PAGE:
Let’s make a change  

Gosh I don’t quite know where to start with this feature. I have just finished watching “The True Cost”, a documentary about the horrific and detrimental effects of “Fast Fashion” on the environment and most importantly on human beings. It was recommended by an inspiring mama Kathryn, who owns the eco-friendly kids fashion label “The Smallest Tribe” and who I wrote about last week in regards to her brilliant Kickstarter campaign.

We are all aware of Fast Fashion and most of us would have a basic understanding of what this means, but did you know that the fashion industry is the 2nd most polluting industry after wait for it, oil. Oil! That statistic shocked me I have to say. With an annual turnover of $3 trillion annually, large corporations are putting profit before the environment and before their workers. There are approximately 40 million garment workers in the world today who earn less than US$3 a day.

I have advocated #madeinthecountryoforigin and #handmade on my blog from pretty much the beginning, not because I want to take wages away from workers in Bangladesh, India, Cambodia or China, but because with the fashion choices we make, we can contribute to a better world by not supporting the big corporations. By supporting small, we know where the money goes. We can use our wallets to provide a voice to these workers and their working conditions where they are subjected to harmful chemicals, long working hours, meagre wages just to name a few, because if we don’t start showing our protests with our wallets, the abhorrent conditions will continue.

However, I am not going to lie, I have in the past on many occasions, bought clothes for myself in particular, but also for the boys, which are cheap, mass produced, seasonal pieces of clothing. It is very hard not to buy these items which usually only last a season before they fall apart, because let’s face it $7 or $10 for a top is great on a budget! But cheap comes at a cost and after watching this film, I will be thinking again about that quick sale, cheap bargain or 2 for 1 discount because ultimately, we need to change our mindset. We need to make this change and we need to do it now.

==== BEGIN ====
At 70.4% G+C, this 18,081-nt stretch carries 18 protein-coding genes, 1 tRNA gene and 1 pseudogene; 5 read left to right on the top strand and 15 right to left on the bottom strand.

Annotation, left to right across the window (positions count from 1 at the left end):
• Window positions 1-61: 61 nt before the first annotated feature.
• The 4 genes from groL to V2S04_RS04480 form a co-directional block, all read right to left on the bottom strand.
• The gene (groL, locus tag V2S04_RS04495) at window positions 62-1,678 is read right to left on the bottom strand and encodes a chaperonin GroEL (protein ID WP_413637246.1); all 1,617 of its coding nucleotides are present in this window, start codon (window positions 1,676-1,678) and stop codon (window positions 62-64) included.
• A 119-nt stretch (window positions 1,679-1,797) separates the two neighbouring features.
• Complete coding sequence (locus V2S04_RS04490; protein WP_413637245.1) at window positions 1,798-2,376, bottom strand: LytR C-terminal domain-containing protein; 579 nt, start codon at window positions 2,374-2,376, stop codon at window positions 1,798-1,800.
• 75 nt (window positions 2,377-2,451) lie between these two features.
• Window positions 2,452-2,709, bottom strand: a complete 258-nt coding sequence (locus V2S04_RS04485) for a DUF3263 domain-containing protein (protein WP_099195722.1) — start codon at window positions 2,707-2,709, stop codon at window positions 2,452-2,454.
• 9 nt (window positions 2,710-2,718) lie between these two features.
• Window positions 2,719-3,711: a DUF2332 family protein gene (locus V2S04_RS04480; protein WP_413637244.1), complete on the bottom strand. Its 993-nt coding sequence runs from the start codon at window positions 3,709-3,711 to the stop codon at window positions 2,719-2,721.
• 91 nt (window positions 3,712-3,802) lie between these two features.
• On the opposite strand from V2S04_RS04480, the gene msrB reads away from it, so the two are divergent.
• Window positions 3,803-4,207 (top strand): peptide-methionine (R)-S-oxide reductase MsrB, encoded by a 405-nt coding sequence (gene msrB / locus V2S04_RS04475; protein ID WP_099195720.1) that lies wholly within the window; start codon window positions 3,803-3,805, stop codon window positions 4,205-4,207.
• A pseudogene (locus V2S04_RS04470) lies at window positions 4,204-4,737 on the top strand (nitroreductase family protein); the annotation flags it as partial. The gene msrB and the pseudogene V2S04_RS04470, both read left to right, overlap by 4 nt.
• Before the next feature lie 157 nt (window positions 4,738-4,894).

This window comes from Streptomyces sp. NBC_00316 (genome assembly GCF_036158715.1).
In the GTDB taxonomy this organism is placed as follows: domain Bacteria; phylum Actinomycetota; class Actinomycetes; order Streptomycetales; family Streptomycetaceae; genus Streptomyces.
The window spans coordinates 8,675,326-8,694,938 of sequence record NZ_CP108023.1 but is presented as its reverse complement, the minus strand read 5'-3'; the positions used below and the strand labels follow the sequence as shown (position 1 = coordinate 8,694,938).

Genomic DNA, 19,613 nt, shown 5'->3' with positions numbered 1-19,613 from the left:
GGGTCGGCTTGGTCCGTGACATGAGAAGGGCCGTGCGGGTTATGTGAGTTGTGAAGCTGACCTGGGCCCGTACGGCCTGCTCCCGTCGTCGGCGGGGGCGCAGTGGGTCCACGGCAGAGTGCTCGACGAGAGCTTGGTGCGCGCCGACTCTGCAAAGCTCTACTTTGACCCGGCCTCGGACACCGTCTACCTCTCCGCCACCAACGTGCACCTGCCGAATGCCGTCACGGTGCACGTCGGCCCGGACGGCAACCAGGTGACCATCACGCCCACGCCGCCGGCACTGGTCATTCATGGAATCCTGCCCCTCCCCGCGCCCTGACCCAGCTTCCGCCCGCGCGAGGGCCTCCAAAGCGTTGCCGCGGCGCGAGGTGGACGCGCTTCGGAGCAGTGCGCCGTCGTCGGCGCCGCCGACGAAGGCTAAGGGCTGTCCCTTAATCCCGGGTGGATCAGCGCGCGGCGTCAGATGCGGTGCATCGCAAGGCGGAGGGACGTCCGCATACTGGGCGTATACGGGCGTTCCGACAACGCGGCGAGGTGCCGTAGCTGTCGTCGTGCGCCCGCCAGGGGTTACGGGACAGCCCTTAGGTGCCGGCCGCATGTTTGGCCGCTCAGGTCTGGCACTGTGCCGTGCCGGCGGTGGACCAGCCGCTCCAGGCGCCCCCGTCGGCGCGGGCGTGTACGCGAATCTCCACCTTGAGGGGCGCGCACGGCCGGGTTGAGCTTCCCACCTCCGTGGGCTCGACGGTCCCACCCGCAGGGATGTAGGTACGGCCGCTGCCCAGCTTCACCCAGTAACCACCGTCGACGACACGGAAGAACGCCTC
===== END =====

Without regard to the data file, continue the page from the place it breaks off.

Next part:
factory workers

We need to educate ourselves and think consciously about the next fashion purchase we make. Do we really need another t-shirt, pair of jeans or trainers?  Is the item made under fair trade conditions, using Global Organic Textile Standard (GOTS) certified organic cotton or ethical production? Are we supporting small, local and knowing exactly who our money is supporting?

Why is organic cotton so important in the whole scheme of “Fast Fashion” you may ask? I certainly have asked this question, as I have seen GOTS, Oeko-Tex, all in relation to organic cotton. GOTS is the highest certification for organic cotton you can give which is recognised at an international level.  They have 18 independent certified bodies globally who determine whether to give that GOTS certificate.  However, this certification not only means the cotton is organic but as of 2008, it takes into account the whole manufacturing process ( production, procession, manufacturing, packaging, export, import etc) and looks not only at the environmental impact but the socio- economic one as well. It means that the workers and their facilities must maintain fair conditions and practices, in accordance with the International Labour Organization.

The majority of the GOTS certified organic cotton is produced in India and Bangladesh.


Organic cotton means that there are no harmful chemicals going into the production of the cotton and therefore the farmers and garment workers are not being subjected to harmful chemicals and pesticides, which are causing countless cases of birth defects, cancers and mental health issues.  Pesticides and insecticides are also expensive and can cause cotton farmers to go into debt to try to maintain their farms.